Not Meatloaf the singer. He’s a bit large to smoosh between two slices of Sedrick’s sourdough bread, slathered with French mustard, and enjoyed as one of the best sandwiches ever. Meatloaf is a magical cold leftover in sandwiches. As matter of fact, and this is fact, my mother’s meatloaf was only edible the day after it was cooked, used in a sandwich with her delicious homemade bread. My mother was a baker at our local high school. She couldn’t cook, but she was a brilliant baker. Unfortunately, she never taught me to bake because she only knew how to bake for 1,560 starving students. She didn’t teach me to cook either. I taught myself that, and now I’m learning to bake thanks to the help of friends Zeb Bakes and Carl Legge who are generous with their time and knowledge.
So here’s my meatloaf recipe, that’s guaranteed to be just as delicious on day one as it is on day two or day three. Ours often doesn’t see day three’s light of day. Adjustments in ingredients are easily done. It can be made with all minced beef rather than half beef and half pork, or it can be half beef and half minced veal, or all minced pork. If you don’t care for garlic, add more onions, or reduce the onions and add a big handful of chopped chives. If you don’t have any oregano, try thyme — it works well also. To make it look spectacular for dinner guests, top the meatloaf with streaky bacon so that it’s crispy and golden when you serve it.
A few notes. I line my loaf pan with baking parchment so that the meatloaf is easier to remove without breaking apart. Be sure to allow the meatloaf to rest for 10-15 minutes (covered with foil) *in the pan* so that the juices can redistribute. Drain the fat from the loaf pan immediately before removing the meatloaf – just tip carefully, holding the meatloaf in place with a spatula knife, and drain.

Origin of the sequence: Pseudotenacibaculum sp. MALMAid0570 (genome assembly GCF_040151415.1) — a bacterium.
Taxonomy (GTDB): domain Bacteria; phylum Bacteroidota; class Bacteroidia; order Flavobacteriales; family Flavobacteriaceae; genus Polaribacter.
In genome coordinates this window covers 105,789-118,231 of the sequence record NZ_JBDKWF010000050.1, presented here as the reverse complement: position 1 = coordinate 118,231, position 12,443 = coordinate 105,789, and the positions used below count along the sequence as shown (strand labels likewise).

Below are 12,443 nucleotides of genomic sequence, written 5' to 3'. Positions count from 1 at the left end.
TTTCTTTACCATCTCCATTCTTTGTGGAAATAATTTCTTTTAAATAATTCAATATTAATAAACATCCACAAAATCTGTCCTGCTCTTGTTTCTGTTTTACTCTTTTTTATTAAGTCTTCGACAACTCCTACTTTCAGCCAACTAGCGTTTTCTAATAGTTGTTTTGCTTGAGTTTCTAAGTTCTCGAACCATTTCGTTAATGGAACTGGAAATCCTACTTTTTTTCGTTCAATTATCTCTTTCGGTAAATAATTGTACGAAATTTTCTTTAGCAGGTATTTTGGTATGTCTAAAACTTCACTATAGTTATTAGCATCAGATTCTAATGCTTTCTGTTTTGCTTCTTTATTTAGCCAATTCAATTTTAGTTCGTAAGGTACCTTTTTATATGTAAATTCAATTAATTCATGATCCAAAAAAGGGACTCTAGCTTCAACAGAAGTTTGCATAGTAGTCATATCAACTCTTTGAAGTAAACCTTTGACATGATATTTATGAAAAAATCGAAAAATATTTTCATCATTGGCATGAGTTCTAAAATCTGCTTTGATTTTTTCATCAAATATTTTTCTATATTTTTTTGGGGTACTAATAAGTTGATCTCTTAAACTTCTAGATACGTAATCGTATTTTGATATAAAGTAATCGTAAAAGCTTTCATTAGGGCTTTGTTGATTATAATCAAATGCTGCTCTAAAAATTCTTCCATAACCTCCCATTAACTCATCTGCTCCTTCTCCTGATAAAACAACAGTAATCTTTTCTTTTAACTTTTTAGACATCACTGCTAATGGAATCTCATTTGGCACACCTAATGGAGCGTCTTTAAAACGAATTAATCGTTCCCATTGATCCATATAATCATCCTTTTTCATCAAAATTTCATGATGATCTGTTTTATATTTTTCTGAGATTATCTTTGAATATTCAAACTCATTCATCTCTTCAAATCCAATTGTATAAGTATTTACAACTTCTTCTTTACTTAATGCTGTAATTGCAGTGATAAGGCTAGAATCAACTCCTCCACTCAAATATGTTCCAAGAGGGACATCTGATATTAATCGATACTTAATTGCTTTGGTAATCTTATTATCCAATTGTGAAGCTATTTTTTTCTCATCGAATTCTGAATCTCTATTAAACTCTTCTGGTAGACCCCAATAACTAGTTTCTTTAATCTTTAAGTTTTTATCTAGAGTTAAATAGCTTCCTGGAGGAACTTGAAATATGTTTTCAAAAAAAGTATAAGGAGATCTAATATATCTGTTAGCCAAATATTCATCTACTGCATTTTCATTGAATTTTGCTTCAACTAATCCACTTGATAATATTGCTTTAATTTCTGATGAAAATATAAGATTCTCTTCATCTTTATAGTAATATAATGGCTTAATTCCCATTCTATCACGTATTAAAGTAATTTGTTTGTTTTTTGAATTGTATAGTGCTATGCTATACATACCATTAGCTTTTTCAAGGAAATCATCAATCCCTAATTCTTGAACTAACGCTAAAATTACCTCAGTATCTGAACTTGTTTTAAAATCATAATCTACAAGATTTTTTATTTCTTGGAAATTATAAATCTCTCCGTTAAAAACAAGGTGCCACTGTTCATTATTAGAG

And I think this qualifies as both the Letter M for Meatloaf and the Letter N for Never Say No.
Never Say No Meatloaf
2 slices of stale bread, processed into breadcrumbs
250g minced pork
250g minced beef (lean)
1 onion, finely chopped
1-2 garlic cloves, finely chopped
1 large handful of chopped parsley
1 tablespoon chopped oregano (or 1 teaspoon dried)
2 tablespoons fresh grated parmesan cheese
1 teaspoon salt
1 egg, thoroughly beaten
pepper to taste
Preheat the oven to 190C/160C Fan/Gas Mark 5 about 20-minutes before you’re ready to cook the meatloaf. Don’t put it into a cold oven.
Coat with margarine and line with baking paper: a loaf pan large enough to hold 1/2 kilo/1 lb of meat.
Blitz the bread in a food processor to make crumbs, and then pour them into a large bowl containing the pork and beef that you’ve crumbled in small-ish bits. Add the finely chopped onion and garlic, parsley and oregano, salt and pepper, and the parmesan cheese. Toss lightly with a fork or your fingers but don’t compress or squeeze it together. You want to aerate the mixture so that it’s light and airy. Now add the beaten egg, and mix thoroughly through the meat.
By large spoonfuls, place the mixture into the pan and pressing down lightly with the back of the spoon after each spoonful. When finished, press down lightly to level the top. Flip the ends of the baking paper over each other to protect the meat, and allow to sit in the fridge for an hour.
Bake for 1 hour (up to 90-minutes) until the meatloaf comes away from the edge of the pan. Cool for 10-15 minutes, drain off excess fats and liquids, and serve.
Leftovers should be thoroughly cooled before placing in the fridge.
Adapted from a BBC Good Food Recipe March 2007
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